Monday, November 21, 2016

Beloved Holiday Classics

I haven't even purchased our Thanksgiving turkey yet and I've already reviewed three Christmas shows.  Of all the theaters I review, there is only one left doing a Christmas show, and that won't be until December, thank goodness!

What's with Christmas shows before Thanksgiving anyway?  It's like extending Black Friday for two weeks.  Takes all the fun out of it.  I want to be concentrating on turkeys and pilgrims and what I'm thankful for, not whether or not Scrooge is going to be redeemed again.  Yet.

Two of the shows I reviewed were versions of A Christmas Carol and they could not have been more different from each other.

This story has been with us since 1843, when it was first published. In the past 173 years, we have experienced the story in just about every way possible. It’s been read aloud by the author himself, there have been stage plays, movies, musicals, a soap opera, and even a production performed entirely in Klingon (Scrooge is named SQuja').

It has been performed by humans, puppets, cartoon characters, muppets, and dogs.

Ebenezer Scrooge has been played by Lionel Barrymore, Stan Freberg, Vanessa Williams, Patrick Stewart, Mr. Magoo and Scrooge McDuck among a host of others.

It's difficult to think of a new way to look at the story, but Sacramento's B Street's Artistic Director Buck Busfield (Tim's brother) came up with one.  In his version, after 173 years, Scrooge is tired of having to go through the same story year after year.  He tells the audience that he's decided that this year he is going to drink lots of tea so he won't fall asleep and the spirits can't wake him.  But of course the characters won't be denied and what results is an hour and a half of zany action performed by Scrooge and 4 actors who play "everybody else" while Scrooge insists he does NOT want to be a part of this story this year.

The Winters Theatre Company went more traditional.  I love Winters.  I love them not because they are so good, but because they are so sincere.  Amateurs in the truest meaning of the word. They are the butcher, the baker and candlestick maker getting together with some folks who may have had some acting experience, and doing the best darn play they can.  The results are always uneven, but never un-entertaining.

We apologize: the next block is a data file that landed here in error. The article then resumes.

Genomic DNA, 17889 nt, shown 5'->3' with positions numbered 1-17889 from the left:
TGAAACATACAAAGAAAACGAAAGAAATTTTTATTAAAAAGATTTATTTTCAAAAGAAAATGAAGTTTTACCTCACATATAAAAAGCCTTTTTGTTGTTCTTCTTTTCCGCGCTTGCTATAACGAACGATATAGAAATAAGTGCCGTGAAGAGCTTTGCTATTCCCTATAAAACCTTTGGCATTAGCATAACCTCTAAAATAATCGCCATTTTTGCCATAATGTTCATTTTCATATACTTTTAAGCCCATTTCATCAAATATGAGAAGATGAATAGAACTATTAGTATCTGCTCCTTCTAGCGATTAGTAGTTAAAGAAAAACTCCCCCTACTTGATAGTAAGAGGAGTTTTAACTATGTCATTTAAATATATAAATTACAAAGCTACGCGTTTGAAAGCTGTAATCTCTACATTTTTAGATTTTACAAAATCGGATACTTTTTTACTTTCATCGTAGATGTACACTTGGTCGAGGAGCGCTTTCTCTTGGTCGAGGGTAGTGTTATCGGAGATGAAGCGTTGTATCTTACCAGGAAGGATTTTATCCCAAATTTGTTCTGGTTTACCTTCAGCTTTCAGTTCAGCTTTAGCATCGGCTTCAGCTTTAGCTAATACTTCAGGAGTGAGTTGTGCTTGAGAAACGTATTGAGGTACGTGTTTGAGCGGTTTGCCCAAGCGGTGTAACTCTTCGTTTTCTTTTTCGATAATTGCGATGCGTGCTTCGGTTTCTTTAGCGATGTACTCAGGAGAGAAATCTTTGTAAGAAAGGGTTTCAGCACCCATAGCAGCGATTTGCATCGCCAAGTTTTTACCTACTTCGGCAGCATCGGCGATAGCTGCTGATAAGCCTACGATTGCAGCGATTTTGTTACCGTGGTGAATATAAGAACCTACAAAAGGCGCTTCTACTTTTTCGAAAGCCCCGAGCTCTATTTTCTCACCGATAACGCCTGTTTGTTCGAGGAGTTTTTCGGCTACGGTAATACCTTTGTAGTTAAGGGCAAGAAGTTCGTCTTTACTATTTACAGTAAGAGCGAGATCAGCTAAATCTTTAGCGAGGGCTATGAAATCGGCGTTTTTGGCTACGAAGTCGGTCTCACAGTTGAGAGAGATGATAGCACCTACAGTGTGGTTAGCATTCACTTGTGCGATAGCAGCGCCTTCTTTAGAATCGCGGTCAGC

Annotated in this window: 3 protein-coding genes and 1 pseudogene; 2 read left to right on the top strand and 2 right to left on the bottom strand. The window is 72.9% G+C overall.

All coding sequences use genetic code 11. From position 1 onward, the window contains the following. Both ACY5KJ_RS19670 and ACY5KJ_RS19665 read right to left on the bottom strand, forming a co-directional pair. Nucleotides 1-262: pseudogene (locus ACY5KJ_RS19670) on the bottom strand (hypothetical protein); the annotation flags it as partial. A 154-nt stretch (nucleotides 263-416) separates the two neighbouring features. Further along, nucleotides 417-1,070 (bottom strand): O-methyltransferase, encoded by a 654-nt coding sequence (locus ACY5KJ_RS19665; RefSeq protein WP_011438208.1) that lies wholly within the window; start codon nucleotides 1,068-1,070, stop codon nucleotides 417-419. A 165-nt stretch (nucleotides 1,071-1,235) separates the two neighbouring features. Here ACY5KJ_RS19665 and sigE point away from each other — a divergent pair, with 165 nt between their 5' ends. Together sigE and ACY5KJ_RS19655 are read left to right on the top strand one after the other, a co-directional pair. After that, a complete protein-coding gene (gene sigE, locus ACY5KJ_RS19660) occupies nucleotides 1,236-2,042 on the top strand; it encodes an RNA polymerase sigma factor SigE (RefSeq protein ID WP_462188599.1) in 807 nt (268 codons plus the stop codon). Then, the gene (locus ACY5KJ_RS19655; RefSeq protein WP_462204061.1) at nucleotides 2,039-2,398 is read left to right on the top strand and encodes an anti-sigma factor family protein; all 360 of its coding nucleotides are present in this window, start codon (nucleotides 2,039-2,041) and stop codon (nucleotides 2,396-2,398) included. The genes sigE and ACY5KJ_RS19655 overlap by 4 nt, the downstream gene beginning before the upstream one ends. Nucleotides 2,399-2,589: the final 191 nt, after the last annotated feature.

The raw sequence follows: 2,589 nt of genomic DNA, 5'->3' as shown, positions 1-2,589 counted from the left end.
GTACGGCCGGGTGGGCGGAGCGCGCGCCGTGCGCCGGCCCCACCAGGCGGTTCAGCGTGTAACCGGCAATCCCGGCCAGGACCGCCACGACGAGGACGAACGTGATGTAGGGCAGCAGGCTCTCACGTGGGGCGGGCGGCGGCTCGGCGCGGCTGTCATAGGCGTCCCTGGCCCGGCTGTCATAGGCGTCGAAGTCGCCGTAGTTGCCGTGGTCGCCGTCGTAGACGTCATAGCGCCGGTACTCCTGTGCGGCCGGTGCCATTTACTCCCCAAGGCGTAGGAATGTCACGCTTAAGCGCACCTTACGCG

This year's show had over 40 characters in it.  There were only a few actors who played more than one small role.  The community center stage was expanded so it went wall to wall and the set was enormous, with walls that folded out to reveal yet another scene, and even one part of the stage in the middle of the audience.  The story was very traditional with very good performances and not so good performances.

To my surprise the actor who surprised me the most was a little 7 year old named Lilac who sang in a clear voice that almost sounded like she'd had voice lessons and her enthusiasm for being on the stage was such that she was excellent as each of the three small characters she played.  I hope she sticks around as she grows up.

There is one more Christmas show to review, Santaland Diaries, by David Sedaris, which at least is being presented in December.  I've seen the show twice and the same actor is playing the same role (it's a one-character play), so I'm not looking forward to reviewing it because what can you say the third time around about the same play with the same actor?

I do enjoy beloved holiday classics (a term I picked up from a show called Every Christmas Story Ever Told, which manages to fit parts of every beloved holiday classic into a 2+ hour show, so I don't mind doing these reviews....I just wish they'd let me finish my Thanksgiving leftovers before hitting me over the head with Christmas.

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